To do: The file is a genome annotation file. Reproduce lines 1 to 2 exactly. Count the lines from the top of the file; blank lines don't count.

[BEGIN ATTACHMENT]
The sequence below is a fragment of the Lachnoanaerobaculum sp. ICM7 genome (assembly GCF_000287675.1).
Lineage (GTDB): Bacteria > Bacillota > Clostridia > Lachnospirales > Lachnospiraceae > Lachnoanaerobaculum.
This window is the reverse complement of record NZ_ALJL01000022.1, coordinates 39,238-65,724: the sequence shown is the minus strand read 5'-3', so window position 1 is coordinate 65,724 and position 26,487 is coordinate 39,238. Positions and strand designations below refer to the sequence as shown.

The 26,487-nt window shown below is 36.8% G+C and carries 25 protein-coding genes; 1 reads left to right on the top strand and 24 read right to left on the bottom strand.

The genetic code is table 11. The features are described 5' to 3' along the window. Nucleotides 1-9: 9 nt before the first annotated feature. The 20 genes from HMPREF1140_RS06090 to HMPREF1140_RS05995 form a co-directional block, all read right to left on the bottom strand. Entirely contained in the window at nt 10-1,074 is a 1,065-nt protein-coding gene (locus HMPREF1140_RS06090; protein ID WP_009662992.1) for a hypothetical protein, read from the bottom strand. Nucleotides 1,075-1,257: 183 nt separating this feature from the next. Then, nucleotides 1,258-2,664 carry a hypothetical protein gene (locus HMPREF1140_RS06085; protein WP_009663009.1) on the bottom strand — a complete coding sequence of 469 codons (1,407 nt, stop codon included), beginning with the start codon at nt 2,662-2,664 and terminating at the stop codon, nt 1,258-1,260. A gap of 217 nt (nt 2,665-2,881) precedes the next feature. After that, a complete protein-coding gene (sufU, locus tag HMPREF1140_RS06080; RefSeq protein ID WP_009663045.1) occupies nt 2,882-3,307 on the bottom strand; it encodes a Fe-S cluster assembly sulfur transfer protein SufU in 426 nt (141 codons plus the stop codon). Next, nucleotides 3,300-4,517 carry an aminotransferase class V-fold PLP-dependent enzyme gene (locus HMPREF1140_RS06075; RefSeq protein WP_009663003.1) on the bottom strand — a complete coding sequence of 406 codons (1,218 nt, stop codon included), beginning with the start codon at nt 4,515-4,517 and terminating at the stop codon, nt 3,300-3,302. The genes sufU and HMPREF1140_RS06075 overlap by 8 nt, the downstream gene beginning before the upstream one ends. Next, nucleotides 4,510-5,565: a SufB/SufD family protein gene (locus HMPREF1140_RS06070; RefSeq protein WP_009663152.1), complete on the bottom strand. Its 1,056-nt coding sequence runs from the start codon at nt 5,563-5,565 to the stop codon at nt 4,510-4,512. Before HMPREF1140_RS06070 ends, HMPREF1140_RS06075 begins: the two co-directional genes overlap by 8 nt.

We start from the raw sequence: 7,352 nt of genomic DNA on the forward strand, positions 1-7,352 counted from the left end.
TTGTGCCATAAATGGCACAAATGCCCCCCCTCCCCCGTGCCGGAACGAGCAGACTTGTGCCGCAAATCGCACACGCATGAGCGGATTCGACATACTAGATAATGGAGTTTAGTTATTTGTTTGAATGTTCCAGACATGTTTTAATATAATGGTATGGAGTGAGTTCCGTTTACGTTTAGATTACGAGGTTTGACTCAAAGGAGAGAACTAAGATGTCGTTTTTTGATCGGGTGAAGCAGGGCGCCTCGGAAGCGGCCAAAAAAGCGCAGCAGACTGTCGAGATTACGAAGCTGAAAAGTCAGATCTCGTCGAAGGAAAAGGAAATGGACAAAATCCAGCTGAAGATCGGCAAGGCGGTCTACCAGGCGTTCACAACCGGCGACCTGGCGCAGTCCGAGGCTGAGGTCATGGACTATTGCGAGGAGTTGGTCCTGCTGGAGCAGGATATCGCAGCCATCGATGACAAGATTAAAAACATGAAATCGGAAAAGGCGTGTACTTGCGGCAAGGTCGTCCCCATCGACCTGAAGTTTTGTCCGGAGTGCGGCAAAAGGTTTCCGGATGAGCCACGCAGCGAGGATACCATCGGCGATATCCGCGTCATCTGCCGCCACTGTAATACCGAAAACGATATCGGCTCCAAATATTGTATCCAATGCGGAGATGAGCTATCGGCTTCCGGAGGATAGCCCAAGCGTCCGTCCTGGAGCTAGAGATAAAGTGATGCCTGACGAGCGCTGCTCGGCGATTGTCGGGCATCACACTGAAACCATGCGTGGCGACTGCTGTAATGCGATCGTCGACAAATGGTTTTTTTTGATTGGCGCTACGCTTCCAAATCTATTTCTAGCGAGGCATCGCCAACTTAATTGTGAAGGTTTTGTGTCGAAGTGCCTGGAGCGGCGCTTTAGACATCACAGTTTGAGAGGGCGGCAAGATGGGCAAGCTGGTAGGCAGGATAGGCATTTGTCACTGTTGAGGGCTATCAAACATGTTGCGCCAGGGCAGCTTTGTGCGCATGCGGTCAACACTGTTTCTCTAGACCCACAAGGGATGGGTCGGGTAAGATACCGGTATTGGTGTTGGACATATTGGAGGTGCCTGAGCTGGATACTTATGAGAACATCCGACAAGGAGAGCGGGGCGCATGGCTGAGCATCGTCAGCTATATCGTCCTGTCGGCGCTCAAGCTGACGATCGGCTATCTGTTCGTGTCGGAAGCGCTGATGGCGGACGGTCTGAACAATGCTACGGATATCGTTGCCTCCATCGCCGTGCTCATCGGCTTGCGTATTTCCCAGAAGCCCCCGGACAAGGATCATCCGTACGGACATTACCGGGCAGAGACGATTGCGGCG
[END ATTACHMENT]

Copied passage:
The sequence below is a fragment of the Lachnoanaerobaculum sp. ICM7 genome (assembly GCF_000287675.1).
Lineage (GTDB): Bacteria > Bacillota > Clostridia > Lachnospirales > Lachnospiraceae > Lachnoanaerobaculum.